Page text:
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GOP plans focus on women and minority outreach at retreat

House Republicans are holding a panel during their retreat on Friday focused on improving their performance among women and minority voters, who broke against GOP candidates in a slew of battleground races this past election.

The House Republican Conference will convene a panel on Friday morning for their members, called a "Discussion on Successful Communication with Minorities and Women," at their annual retreat in Williamsburg, Va. The discussion is intended to help the GOP reverse its slide among women and minority voters, and foster a future Republican Party that more closely reflects the changing American populace.

A major contributing factor that led to President Barack Obama’s re-election was his strength amongst women and minorities. Huge margins with these groups in states like Ohio and Florida pushed the president to a total of 332 electoral votes and left Republicans to wrestle with how to expand their base beyond a disproportionately white and aging constituency.

Friday's panel, according to the published names, indicate it will include two Latino women, three white men and a Latino moderator. Yet the panel is not without an issue in optics; the room where the discussion will take place is called the “Burwell Plantation” room at the Kingsmill Resort.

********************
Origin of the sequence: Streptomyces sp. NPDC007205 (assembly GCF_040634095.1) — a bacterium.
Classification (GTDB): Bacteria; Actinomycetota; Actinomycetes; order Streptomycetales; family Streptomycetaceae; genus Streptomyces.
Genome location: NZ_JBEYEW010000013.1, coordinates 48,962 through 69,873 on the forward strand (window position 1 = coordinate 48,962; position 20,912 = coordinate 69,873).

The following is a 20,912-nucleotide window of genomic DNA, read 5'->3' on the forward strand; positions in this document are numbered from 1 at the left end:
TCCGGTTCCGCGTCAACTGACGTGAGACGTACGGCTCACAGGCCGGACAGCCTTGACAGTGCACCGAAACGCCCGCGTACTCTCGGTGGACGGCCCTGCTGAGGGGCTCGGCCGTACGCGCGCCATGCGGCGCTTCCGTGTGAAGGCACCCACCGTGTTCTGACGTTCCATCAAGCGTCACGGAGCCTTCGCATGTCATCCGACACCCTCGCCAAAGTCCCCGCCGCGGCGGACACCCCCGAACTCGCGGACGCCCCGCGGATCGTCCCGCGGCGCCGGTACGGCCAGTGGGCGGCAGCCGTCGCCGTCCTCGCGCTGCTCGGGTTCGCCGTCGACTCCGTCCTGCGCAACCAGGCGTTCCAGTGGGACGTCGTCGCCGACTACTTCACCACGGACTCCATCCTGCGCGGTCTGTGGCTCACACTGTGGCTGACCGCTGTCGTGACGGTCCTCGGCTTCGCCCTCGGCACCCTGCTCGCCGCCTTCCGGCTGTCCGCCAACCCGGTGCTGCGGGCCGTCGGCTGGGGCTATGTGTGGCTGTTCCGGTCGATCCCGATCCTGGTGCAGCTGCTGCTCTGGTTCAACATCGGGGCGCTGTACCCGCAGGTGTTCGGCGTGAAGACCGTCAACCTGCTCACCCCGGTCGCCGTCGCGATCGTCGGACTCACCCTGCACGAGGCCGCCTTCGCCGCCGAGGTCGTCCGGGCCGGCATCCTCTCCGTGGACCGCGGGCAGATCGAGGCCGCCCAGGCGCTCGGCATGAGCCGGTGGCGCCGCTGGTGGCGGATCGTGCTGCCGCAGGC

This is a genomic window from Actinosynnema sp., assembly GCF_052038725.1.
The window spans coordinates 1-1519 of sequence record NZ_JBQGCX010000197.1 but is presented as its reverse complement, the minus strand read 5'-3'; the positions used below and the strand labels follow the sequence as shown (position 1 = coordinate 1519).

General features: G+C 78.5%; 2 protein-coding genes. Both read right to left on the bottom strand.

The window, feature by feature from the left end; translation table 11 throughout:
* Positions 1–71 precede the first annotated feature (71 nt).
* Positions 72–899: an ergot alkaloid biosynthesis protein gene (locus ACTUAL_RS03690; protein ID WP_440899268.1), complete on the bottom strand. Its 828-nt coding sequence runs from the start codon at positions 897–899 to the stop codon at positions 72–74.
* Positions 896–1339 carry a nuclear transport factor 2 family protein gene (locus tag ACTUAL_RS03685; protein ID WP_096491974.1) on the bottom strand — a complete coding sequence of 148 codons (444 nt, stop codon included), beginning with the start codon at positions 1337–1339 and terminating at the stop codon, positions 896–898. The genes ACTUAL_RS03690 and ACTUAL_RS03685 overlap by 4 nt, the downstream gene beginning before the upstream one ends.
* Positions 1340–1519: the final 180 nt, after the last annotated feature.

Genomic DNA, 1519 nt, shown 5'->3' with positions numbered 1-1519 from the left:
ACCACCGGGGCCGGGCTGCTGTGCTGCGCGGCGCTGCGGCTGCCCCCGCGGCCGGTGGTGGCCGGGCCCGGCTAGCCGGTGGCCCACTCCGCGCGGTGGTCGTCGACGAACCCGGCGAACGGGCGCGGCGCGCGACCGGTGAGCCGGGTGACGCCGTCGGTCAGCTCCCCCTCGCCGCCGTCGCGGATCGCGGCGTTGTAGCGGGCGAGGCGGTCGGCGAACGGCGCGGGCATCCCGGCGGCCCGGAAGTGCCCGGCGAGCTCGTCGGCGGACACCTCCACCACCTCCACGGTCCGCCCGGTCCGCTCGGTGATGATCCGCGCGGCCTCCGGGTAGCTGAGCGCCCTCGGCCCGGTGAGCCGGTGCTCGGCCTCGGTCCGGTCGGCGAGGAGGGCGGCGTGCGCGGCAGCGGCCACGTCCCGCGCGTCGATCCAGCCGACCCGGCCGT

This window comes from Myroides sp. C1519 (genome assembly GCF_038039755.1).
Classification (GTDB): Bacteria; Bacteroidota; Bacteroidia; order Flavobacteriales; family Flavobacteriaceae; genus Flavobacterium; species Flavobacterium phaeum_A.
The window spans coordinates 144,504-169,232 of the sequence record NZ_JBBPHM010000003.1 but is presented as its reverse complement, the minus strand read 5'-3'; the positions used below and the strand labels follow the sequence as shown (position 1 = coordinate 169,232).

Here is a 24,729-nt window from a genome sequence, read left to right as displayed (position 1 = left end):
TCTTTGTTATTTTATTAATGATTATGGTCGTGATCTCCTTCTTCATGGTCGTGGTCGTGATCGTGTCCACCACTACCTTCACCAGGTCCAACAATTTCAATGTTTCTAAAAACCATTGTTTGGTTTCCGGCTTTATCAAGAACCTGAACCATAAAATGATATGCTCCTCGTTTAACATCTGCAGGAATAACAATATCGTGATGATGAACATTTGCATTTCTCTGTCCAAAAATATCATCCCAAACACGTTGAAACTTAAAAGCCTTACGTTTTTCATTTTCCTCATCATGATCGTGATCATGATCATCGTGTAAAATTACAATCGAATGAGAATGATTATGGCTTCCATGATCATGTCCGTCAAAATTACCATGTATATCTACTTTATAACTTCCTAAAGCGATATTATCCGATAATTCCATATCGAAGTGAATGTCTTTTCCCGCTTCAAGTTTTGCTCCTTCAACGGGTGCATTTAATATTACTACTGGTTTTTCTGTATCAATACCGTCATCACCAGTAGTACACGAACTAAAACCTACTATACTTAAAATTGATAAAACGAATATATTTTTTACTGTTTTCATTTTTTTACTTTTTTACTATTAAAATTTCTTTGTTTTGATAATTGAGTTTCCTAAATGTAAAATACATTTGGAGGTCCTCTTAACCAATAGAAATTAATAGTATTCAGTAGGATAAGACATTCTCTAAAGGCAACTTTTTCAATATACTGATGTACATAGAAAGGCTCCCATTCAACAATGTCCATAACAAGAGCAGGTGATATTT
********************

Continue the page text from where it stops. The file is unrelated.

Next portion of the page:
In fact, the room is named after the Burwell Family, a wealthy family that owned many slaves in 18th century Southern Virginia. Records pertaining to the families owning of slaves is well-documented by the city of Williamsburg on their website.

Rep. Greg Walden, R-Ore., who heads Republicans' campaign efforts, deflected a question regarding the irony of a panel trying to help the GOP woo minorities happening in a room named after a slave-owning family’s plantation.

"I don't pick the rooms we meet in," Walden said. "I know the Democrats have held their retreats here too and I assume you'll go and figure out if they ever held meetings in that same room."

When pressed on why there were three white men (half the group) on a panel regarding minority outreach Walden said, "Actually, I don't do this part of it, by the way, somebody can fill you in on all the names, but it is more than just three white guys on the panel, and it was filled out after that went to press."

Walden made known that minority outreach and recruiting minority House GOP candidates were a “top priority” and that the GOP had a “good message” for minorities but had suffered from a recent "bad communications."